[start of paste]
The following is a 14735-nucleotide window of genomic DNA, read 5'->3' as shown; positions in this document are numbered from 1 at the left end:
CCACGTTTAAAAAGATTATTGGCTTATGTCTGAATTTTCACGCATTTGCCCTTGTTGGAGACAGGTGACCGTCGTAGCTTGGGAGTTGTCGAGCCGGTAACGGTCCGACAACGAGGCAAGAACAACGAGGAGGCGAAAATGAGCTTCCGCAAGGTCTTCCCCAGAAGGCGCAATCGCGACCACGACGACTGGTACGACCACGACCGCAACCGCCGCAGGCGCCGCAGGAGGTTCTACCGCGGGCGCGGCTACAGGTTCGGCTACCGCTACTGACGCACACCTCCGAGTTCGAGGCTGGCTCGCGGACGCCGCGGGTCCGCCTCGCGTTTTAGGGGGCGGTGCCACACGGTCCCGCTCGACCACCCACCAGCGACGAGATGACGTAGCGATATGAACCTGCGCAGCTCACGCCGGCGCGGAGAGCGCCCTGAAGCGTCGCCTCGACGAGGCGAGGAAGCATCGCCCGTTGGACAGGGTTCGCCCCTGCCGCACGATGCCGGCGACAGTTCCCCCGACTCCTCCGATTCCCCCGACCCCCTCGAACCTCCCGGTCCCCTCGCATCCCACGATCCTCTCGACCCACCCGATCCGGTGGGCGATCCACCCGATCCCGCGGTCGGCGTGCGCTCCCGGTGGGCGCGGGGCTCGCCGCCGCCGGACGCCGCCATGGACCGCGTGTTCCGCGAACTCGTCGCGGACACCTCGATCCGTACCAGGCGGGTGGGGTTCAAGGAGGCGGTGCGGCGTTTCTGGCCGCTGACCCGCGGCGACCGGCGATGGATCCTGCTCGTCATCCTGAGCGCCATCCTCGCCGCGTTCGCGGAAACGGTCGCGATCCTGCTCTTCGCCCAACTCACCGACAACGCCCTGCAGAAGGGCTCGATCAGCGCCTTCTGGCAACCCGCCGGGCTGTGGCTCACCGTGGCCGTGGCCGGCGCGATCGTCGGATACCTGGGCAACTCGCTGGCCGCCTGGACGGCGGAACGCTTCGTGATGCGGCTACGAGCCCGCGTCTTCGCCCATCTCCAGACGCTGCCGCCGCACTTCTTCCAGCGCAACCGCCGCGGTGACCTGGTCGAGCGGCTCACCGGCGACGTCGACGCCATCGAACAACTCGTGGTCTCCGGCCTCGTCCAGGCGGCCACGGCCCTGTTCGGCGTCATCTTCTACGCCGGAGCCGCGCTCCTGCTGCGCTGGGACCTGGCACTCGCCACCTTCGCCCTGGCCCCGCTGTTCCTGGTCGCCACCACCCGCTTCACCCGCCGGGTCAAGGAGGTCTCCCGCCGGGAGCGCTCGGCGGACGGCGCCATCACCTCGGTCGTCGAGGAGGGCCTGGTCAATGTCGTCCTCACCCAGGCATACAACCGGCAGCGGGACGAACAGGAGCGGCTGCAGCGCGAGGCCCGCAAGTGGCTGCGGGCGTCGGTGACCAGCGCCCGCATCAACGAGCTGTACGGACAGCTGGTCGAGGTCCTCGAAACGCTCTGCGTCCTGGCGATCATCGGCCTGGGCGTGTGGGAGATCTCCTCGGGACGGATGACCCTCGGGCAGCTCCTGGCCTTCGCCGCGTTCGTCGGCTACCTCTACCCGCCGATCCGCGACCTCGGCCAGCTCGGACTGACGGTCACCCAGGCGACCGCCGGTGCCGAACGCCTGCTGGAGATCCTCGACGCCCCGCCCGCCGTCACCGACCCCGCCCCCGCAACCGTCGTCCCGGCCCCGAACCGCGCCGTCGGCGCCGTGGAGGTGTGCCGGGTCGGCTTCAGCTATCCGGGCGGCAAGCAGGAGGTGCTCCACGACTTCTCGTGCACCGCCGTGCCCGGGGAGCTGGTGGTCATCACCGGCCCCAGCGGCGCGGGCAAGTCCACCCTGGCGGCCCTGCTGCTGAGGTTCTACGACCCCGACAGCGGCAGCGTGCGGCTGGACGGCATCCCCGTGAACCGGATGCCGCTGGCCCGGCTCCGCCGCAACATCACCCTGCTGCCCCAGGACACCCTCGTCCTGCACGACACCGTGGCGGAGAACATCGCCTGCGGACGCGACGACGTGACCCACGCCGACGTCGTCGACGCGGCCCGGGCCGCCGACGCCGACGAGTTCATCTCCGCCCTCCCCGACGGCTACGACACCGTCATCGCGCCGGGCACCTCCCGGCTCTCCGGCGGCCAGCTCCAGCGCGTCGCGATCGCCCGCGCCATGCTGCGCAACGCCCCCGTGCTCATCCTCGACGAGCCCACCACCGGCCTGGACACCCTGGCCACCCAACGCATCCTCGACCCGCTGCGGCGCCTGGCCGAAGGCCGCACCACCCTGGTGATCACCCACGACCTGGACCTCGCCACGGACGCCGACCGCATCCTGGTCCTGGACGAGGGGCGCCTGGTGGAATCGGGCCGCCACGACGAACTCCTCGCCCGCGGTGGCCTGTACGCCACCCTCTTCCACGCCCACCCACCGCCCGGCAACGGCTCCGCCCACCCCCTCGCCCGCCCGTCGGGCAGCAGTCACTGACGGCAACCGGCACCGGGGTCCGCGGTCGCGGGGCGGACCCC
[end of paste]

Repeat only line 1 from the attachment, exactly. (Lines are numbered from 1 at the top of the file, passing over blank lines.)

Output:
The following is a 14735-nucleotide window of genomic DNA, read 5'->3' as shown; positions in this document are numbered from 1 at the left end: